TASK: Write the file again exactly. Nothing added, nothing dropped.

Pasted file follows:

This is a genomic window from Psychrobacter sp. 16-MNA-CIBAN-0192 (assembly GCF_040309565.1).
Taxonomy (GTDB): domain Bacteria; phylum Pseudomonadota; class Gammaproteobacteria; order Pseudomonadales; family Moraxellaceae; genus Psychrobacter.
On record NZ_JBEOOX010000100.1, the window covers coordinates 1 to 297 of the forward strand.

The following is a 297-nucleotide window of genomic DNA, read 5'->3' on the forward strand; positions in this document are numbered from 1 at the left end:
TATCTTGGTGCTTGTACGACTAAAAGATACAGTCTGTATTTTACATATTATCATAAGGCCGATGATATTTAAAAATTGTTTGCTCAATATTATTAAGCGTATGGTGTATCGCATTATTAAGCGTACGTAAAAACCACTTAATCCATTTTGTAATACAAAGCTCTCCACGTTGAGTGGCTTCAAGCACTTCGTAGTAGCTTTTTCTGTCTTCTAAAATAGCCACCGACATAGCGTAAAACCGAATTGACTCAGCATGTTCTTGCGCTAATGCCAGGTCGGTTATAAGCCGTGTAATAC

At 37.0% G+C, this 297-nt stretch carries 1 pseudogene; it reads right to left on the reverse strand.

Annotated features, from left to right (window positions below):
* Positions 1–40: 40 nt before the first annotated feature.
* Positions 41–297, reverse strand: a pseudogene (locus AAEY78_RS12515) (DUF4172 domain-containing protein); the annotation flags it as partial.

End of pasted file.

This is a genomic window from Psychrobacter sp. 16-MNA-CIBAN-0192 (assembly GCF_040309565.1).
Taxonomy (GTDB): domain Bacteria; phylum Pseudomonadota; class Gammaproteobacteria; order Pseudomonadales; family Moraxellaceae; genus Psychrobacter.
On record NZ_JBEOOX010000100.1, the window covers coordinates 1 to 297 of the forward strand.

The following is a 297-nucleotide window of genomic DNA, read 5'->3' on the forward strand; positions in this document are numbered from 1 at the left end:
TATCTTGGTGCTTGTACGACTAAAAGATACAGTCTGTATTTTACATATTATCATAAGGCCGATGATATTTAAAAATTGTTTGCTCAATATTATTAAGCGTATGGTGTATCGCATTATTAAGCGTACGTAAAAACCACTTAATCCATTTTGTAATACAAAGCTCTCCACGTTGAGTGGCTTCAAGCACTTCGTAGTAGCTTTTTCTGTCTTCTAAAATAGCCACCGACATAGCGTAAAACCGAATTGACTCAGCATGTTCTTGCGCTAATGCCAGGTCGGTTATAAGCCGTGTAATAC

At 37.0% G+C, this 297-nt stretch carries 1 pseudogene; it reads right to left on the reverse strand.

Annotated features, from left to right (window positions below):
* Positions 1–40: 40 nt before the first annotated feature.
* Positions 41–297, reverse strand: a pseudogene (locus AAEY78_RS12515) (DUF4172 domain-containing protein); the annotation flags it as partial.